Monday 24 June 2013

BBC Horizon does Fracking

The BBC have produced a documentary, Fracking: the New Energy Rush, about the emerging new method of natural gas extraction for energy called hydraulic fracturing, or “fracking”. This involves drilling a well deep into solid rock and filling it with high pressure water, sand and special chemicals to fracture the gas-bearing mineral so that more of the gas will escape into the well and be collected. See here:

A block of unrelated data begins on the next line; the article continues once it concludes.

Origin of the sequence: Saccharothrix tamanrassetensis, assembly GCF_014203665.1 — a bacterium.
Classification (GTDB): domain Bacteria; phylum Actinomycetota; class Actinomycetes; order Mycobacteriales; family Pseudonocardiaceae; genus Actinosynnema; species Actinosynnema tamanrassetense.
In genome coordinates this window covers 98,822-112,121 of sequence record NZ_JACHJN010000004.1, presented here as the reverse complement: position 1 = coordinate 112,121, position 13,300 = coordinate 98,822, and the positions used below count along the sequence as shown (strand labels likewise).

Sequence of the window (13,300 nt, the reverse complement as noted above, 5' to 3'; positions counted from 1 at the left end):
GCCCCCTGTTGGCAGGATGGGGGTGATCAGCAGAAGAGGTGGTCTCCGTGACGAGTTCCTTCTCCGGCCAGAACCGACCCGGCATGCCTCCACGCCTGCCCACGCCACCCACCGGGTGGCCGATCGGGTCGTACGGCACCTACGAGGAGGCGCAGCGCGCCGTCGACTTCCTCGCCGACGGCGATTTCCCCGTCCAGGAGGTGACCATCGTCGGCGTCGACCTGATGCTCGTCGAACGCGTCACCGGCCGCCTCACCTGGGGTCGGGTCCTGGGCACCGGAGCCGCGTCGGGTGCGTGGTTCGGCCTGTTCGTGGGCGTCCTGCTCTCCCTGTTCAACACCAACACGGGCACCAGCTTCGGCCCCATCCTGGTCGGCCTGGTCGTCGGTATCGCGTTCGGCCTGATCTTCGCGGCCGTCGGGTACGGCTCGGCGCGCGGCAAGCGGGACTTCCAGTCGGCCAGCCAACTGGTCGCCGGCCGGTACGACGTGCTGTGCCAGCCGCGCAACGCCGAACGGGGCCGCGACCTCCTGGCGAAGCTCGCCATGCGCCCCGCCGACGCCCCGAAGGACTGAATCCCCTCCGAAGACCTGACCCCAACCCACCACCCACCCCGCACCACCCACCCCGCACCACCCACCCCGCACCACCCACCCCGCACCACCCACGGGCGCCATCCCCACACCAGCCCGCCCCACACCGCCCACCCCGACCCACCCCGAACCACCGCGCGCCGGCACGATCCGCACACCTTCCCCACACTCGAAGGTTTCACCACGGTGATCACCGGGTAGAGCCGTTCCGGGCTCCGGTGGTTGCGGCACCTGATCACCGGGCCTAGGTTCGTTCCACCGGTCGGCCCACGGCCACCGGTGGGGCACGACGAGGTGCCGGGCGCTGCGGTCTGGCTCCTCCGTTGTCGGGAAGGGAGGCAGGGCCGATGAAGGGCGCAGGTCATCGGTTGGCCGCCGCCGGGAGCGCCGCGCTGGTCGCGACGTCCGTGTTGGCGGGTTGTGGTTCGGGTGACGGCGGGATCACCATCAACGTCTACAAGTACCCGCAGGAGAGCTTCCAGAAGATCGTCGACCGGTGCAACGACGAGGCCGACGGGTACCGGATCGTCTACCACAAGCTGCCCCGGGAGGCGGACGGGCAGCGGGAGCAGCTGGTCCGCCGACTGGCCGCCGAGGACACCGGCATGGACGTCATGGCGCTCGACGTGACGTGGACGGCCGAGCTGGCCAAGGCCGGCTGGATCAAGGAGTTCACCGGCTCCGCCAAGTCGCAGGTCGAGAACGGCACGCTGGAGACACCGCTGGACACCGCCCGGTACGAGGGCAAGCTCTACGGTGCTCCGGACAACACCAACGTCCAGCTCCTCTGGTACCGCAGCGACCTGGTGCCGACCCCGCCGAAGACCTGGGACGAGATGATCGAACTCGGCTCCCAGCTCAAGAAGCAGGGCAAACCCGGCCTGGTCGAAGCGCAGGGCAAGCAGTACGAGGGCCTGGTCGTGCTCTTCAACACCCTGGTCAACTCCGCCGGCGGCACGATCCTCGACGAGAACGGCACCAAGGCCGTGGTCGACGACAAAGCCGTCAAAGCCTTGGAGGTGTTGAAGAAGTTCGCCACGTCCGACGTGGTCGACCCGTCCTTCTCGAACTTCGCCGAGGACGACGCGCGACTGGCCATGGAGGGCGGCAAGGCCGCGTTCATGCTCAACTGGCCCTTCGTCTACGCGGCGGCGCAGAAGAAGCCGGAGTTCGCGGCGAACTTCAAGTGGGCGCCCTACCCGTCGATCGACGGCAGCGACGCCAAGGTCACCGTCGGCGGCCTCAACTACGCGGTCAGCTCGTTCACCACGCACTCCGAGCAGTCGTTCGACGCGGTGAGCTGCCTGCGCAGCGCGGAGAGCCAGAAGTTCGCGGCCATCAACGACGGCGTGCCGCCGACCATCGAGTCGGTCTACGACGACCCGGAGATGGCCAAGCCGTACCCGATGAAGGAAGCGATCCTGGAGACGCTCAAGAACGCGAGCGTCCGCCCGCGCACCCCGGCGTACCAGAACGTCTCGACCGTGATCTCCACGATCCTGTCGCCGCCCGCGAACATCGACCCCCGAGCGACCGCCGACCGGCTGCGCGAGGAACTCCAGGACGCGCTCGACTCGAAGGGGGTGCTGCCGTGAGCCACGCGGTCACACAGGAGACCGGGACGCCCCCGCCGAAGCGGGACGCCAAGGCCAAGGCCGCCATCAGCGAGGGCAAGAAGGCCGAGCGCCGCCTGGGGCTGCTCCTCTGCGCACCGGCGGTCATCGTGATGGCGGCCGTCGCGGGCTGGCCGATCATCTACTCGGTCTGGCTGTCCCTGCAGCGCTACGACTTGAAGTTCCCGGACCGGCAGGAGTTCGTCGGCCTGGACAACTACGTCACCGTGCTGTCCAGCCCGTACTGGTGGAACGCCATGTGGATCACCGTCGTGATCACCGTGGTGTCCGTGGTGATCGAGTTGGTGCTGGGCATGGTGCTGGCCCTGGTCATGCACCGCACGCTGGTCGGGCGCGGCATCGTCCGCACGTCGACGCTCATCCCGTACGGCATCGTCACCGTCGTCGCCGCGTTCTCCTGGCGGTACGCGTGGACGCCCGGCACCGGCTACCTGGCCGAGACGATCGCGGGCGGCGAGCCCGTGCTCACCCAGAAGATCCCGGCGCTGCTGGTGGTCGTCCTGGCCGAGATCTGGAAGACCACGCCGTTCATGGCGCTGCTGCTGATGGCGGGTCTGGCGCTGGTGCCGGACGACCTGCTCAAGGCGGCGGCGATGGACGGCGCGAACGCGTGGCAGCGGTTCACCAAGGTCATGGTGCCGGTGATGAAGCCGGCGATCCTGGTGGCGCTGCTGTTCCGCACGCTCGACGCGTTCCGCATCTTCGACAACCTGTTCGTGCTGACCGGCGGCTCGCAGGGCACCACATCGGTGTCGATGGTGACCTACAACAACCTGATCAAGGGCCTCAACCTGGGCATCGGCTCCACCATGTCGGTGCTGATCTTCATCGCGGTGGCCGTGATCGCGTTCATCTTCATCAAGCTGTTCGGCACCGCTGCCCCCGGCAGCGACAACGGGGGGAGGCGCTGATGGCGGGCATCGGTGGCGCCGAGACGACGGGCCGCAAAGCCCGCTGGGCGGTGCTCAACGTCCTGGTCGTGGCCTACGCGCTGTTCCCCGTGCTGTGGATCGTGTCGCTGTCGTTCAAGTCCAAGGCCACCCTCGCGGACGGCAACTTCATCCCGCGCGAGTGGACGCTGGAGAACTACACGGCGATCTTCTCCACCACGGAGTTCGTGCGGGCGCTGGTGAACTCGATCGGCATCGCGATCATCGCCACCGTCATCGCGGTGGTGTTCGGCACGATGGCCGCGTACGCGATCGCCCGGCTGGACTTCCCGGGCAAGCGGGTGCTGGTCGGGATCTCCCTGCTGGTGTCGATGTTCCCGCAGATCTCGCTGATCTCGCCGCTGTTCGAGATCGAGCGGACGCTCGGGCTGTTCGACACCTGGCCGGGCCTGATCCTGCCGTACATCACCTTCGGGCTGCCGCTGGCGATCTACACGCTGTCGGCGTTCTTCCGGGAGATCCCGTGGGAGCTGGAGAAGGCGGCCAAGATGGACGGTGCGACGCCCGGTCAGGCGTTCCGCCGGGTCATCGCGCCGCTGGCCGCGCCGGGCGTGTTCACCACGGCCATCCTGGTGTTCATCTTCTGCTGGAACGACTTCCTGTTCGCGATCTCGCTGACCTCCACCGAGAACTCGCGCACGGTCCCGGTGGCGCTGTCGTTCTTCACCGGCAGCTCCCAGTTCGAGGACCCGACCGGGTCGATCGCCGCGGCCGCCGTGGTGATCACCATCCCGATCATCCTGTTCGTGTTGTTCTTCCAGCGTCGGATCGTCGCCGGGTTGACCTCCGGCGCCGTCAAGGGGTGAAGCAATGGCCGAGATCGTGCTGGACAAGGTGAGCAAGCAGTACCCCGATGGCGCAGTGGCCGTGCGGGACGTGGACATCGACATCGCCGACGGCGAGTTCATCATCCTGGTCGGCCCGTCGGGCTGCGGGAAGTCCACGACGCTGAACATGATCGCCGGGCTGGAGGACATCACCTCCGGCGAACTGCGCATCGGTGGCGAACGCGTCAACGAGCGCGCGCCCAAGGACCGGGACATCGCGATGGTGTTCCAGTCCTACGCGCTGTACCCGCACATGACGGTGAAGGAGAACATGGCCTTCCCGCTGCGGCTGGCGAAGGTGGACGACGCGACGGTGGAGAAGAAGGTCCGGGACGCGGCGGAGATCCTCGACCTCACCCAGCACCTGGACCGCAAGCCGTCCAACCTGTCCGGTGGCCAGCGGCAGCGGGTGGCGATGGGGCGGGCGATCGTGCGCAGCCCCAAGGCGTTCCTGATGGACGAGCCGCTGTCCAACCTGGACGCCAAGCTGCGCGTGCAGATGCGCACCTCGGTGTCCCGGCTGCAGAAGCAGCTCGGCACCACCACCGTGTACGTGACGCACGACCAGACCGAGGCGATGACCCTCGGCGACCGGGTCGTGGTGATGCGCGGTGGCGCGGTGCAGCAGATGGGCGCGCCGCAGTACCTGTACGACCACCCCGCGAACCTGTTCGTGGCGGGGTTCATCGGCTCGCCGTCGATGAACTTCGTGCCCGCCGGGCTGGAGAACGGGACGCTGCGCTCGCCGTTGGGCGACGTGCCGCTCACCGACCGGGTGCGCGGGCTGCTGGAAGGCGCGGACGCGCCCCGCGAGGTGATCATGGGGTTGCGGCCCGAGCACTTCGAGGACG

Ian R Crane, who regular HPANWO-readers will already be familiar with (see links column on main site), has been doing a lecture tour all over the British Isles to try and raise awareness of the dangers of fracking. Here he is talking about the subject on Red Ice Radio: And here is a video of one of his lectures: problems with fracking are manyfold; the destabilization of the ground under our feet can cause earthquakes, and indeed they have at the UK’s experimental fracking well near St Annes, Lancashire, home of the Probe conferences. The process requires massive amounts of fresh water in a world where there’s barely enough for everybody to drink as it is. The secret chemicals as well as some of the gas itself, which are both highly toxic, have been leaking out of the fractured rock deep underground and poisoning the land and people who live above. Fracking also maintains the continued political focus on natural hydrocarbon fuels and it distracts public attention away from the Free Energy cover-up, see: The above programme is typical of both the BBC generally and its science series Horizon in that it is a very clever and subtle piece of indoctrination. Firstly they highlight the case of a farmer from Louisiana who has made a sizeable fortune selling drilling rights to fracking companies on his land, but he is a rarity; the law doesn’t always allow landowners the protections it does him, see: Later in the programme, about two thirds of the way in, after thirty-five minutes of bumf, they finally address the concerns that Ian does. They are keen to film the details of the naysayers’ surroundings: derelict mobile homes, dirty farmyards and quaint, pastoral decorations and ornaments. At the same time the score changes to one of American country music. The overall insinuation is that these people are rustic, scientifically-illiterate hillbillies who are only concerned for “they steers and they hogs! Yee-hah!” This is not the first time the Beeb has used psychological rhetoric to try to distort and influence, for example see: and: I urge everybody who watches that Horizon programme to look at the other side of the story too.

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